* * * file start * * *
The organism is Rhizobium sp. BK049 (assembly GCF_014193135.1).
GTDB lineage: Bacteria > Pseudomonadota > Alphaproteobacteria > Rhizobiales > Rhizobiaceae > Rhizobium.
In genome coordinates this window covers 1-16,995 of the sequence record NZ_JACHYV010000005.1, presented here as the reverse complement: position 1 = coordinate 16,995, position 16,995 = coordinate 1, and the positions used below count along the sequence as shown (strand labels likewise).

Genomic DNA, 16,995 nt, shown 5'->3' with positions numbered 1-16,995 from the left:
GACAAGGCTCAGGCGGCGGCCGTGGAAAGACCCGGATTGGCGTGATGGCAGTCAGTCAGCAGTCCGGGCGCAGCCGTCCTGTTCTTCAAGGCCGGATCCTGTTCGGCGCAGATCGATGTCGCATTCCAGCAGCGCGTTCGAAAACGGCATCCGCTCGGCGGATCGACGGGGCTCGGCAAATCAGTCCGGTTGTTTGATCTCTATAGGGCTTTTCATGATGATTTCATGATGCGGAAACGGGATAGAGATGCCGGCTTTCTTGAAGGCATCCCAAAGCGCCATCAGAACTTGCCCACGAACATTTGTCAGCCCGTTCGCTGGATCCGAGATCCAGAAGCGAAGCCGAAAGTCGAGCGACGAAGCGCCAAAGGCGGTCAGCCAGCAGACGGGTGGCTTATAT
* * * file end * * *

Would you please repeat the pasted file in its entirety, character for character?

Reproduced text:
The organism is Rhizobium sp. BK049 (assembly GCF_014193135.1).
GTDB lineage: Bacteria > Pseudomonadota > Alphaproteobacteria > Rhizobiales > Rhizobiaceae > Rhizobium.
In genome coordinates this window covers 1-16,995 of the sequence record NZ_JACHYV010000005.1, presented here as the reverse complement: position 1 = coordinate 16,995, position 16,995 = coordinate 1, and the positions used below count along the sequence as shown (strand labels likewise).

Genomic DNA, 16,995 nt, shown 5'->3' with positions numbered 1-16,995 from the left:
GACAAGGCTCAGGCGGCGGCCGTGGAAAGACCCGGATTGGCGTGATGGCAGTCAGTCAGCAGTCCGGGCGCAGCCGTCCTGTTCTTCAAGGCCGGATCCTGTTCGGCGCAGATCGATGTCGCATTCCAGCAGCGCGTTCGAAAACGGCATCCGCTCGGCGGATCGACGGGGCTCGGCAAATCAGTCCGGTTGTTTGATCTCTATAGGGCTTTTCATGATGATTTCATGATGCGGAAACGGGATAGAGATGCCGGCTTTCTTGAAGGCATCCCAAAGCGCCATCAGAACTTGCCCACGAACATTTGTCAGCCCGTTCGCTGGATCCGAGATCCAGAAGCGAAGCCGAAAGTCGAGCGACGAAGCGCCAAAGGCGGTCAGCCAGCAGACGGGTGGCTTATAT